Supreme Court majority ignored the religious effect of the school voucher cause
The five-member majority of the Supreme Court of the United States has endorsed a fiction that the voucher program in Ohio is neutral between religious and nonreligious private schools.
The proof is in the numbers. The percentage of children whose parents receive vouchers and use them to send their children to religious schools has been variously reported as between 95 and 98 percent. And many of those pupils did not flee from public schools that had failed them. They were already in parochial schools.
Whether vouchers were intended to do so or not, in Cleveland they are subsidizing religious education, and the court should have been able to see that as an unacceptable break in the wall of separation that is supposed to exist between church and state.
If the majority of the court didn't see that before its ruling, it would have seen it after the fact, had it followed news coverage in Cleveland. Parent after parent praised the court's decision, not because it allowed them to send their children to what they considered a better school academically, but because it allowed them to continue to send their children to a religious school with which they were philosophically comfortable.
Traditional religious education
It is a fine thing for parents to be able to send their children to religious schools, and for generations they have. Parents who sufficiently value such education, reach into their pockets and pay the tuition. Many parents who can't afford it are given scholarships by the religious organizations operating the schools.
That is as it should be. But taxpayers at large should not be footing the bill for children to attend Catholic, Lutheran, Baptist, Jewish or Muslim schools, to name just a few. No parent should have the ability to compel a fellow citizen to pay for the religious education of that parent's child. Incredibly, a majority on the Supreme Court couldn't or wouldn't see that.
It is going to be up to the citizens of the states -- including Ohio, which produced the case that resulted in this landmark weakening of the First Amendment -- to hold the line.
In Columbus, a cadre of politicians who have nothing but contempt for public education are going to be clamoring for an expansion of the voucher experiment. Let us hope that cooler heads prevail.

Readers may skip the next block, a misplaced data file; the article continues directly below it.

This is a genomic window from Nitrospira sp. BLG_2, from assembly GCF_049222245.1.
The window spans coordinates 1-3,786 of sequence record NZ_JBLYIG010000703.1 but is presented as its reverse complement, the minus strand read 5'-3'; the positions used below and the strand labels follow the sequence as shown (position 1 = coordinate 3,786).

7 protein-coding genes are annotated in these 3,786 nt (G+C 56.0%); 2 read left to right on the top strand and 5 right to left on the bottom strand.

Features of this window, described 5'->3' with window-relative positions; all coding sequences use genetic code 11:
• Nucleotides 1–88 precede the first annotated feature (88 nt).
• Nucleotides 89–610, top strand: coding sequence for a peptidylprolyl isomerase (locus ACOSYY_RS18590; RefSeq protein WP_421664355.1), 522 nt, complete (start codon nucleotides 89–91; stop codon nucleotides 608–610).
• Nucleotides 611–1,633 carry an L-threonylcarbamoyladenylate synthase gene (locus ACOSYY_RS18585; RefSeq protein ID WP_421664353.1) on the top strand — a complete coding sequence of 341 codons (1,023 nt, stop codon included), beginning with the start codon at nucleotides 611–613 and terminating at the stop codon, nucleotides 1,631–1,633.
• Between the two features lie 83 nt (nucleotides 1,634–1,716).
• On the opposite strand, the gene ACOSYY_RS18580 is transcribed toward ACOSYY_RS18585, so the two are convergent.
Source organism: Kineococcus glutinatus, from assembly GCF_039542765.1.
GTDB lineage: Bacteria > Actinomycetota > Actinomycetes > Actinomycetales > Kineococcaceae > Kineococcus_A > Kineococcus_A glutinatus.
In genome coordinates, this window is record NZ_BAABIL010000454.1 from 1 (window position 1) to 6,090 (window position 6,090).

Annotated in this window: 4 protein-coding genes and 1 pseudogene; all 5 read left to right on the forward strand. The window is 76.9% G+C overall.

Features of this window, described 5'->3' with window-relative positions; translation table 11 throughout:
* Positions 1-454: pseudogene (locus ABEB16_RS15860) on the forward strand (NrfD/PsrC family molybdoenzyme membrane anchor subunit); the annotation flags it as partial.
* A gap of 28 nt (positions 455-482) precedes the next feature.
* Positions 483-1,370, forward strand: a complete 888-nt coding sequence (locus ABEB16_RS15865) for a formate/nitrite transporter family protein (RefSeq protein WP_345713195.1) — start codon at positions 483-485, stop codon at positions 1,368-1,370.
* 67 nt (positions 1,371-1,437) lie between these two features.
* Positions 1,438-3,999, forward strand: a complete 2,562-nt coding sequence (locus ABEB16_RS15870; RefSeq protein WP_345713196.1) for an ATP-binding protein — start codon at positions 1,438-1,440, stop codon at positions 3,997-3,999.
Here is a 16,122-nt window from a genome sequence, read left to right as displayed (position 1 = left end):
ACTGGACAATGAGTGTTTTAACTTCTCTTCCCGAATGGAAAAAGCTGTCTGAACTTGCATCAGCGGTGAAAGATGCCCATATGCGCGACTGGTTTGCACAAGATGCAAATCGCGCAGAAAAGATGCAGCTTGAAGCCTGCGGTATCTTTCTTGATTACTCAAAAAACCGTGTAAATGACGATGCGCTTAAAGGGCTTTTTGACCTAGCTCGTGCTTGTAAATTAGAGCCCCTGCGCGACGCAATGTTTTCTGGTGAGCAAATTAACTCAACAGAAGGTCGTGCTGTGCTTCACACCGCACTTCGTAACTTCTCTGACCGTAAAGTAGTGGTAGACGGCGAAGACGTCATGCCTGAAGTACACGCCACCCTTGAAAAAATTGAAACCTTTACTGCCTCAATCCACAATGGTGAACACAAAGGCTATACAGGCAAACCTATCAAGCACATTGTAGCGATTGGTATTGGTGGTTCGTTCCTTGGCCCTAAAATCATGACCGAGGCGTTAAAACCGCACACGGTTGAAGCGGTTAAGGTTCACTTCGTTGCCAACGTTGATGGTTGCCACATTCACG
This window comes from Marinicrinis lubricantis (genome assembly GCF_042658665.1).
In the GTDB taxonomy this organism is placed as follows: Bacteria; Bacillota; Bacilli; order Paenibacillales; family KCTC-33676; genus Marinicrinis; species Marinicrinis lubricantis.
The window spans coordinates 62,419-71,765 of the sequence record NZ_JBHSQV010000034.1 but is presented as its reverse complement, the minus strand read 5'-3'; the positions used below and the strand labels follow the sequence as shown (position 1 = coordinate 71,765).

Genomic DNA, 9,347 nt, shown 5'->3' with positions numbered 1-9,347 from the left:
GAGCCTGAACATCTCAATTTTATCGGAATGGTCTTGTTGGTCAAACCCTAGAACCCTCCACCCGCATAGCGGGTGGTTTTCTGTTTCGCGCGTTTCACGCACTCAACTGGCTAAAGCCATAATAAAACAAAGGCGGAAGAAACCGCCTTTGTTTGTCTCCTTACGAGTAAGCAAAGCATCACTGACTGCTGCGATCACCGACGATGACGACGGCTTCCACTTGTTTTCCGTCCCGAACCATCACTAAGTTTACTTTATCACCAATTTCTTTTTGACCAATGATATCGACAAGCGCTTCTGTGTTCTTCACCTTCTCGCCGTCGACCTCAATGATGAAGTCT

Let's hope that people stop and think about what an expansion of the voucher program could produce. If voucher money can go to conservative Christian schools, could it be denied to, say, a fundamentalist Islamic school?
To what extent will parochial schools that receive substantial amounts of tax money in the form of vouchers be required to conform to civil rights law? There have been lawsuits filed by teachers in Catholic schools who were fired for living with a partner out of wedlock or for marrying outside the church. Catholic schools facing such challenges have argued that the First Amendment gives them the right to run their schools in a manner consistent with church doctrine. Can they still claim such freedom while receiving general operating funds from the state?
Voucher programs are fundamentally flawed because they so clearly cross the line of separation of church and state, regardless of what a scant majority of justices may say.
At the heart of the voucher philosophy is the unique political contention that a parent is entitled to spend tax dollars however he or she chooses when it comes to education. We can think of no other area of taxation in which such a choice is codified. A taxpayer who is a pacifist could not say that he wanted none of his money to go to defense, but all of it to go to human services. A member of the armed services could not say she wanted all of her money to go to defense and none to highways.
If government embraces the concept that a parent of school age children has a right to spend tax money on a particular type of education for his or her child, what right does a childless taxpayer have? Should he or she get a $2,500 voucher that could be cashed with a travel agent or auto dealer? Of course not, because for more than 100 years a majority of Americans have recognized the need for a public education system.
History of success
It is a system that produced an educated, literate nation, a nation whose people were able to win great wars, put men on the moon, make incredible advances in medicine and technology.
That the public education system in many cities, Cleveland among them, is not doing the job it did 50 years ago cannot be denied. But there are complex sociological reasons behind those failures. Funneling public tax money into religious education may seem like an answer to those problems, but it isn't.
Ultimately, vouchers could do far more to Balkanize this nation along religious lines than to improve the education that every American child should receive.
Throughout Ohio and right here in the Mahoning Valley, we have seen that public schools can and do work. There are some very good school districts in the Valley.
We also have public school districts that are struggling and whose children are not being properly prepared to take their places in society. We have also seen charter schools, another experiment by the General Assembly, that aren't rising to the level of performance of our weakest public schools.
Clearly something must be done to improve education. But that something isn't the pursuit of a charter school policy that would eventually replace public education with a hodgepodge of taxpayer-supported religious schools.